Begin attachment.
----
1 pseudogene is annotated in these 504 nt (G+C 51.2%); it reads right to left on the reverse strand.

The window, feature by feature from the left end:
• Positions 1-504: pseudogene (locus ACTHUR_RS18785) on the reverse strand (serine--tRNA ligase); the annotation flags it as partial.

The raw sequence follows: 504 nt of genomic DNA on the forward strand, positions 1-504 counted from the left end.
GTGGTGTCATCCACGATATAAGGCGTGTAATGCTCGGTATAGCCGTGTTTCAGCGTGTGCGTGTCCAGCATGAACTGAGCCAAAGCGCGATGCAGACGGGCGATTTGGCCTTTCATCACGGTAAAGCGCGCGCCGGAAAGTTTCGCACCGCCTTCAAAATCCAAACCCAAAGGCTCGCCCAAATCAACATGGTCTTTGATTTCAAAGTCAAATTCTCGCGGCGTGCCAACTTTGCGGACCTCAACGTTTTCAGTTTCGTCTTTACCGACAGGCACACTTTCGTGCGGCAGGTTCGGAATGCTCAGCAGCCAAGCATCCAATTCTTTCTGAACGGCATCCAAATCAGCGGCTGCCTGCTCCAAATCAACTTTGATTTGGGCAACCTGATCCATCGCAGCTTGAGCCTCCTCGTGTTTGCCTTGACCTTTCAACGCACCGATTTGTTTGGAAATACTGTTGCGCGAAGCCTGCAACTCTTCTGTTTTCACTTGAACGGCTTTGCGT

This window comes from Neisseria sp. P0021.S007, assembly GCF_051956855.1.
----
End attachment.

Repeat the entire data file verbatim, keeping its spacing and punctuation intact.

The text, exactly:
1 pseudogene is annotated in these 504 nt (G+C 51.2%); it reads right to left on the reverse strand.

The window, feature by feature from the left end:
• Positions 1-504: pseudogene (locus ACTHUR_RS18785) on the reverse strand (serine--tRNA ligase); the annotation flags it as partial.

The raw sequence follows: 504 nt of genomic DNA on the forward strand, positions 1-504 counted from the left end.
GTGGTGTCATCCACGATATAAGGCGTGTAATGCTCGGTATAGCCGTGTTTCAGCGTGTGCGTGTCCAGCATGAACTGAGCCAAAGCGCGATGCAGACGGGCGATTTGGCCTTTCATCACGGTAAAGCGCGCGCCGGAAAGTTTCGCACCGCCTTCAAAATCCAAACCCAAAGGCTCGCCCAAATCAACATGGTCTTTGATTTCAAAGTCAAATTCTCGCGGCGTGCCAACTTTGCGGACCTCAACGTTTTCAGTTTCGTCTTTACCGACAGGCACACTTTCGTGCGGCAGGTTCGGAATGCTCAGCAGCCAAGCATCCAATTCTTTCTGAACGGCATCCAAATCAGCGGCTGCCTGCTCCAAATCAACTTTGATTTGGGCAACCTGATCCATCGCAGCTTGAGCCTCCTCGTGTTTGCCTTGACCTTTCAACGCACCGATTTGTTTGGAAATACTGTTGCGCGAAGCCTGCAACTCTTCTGTTTTCACTTGAACGGCTTTGCGT

This window comes from Neisseria sp. P0021.S007, assembly GCF_051956855.1.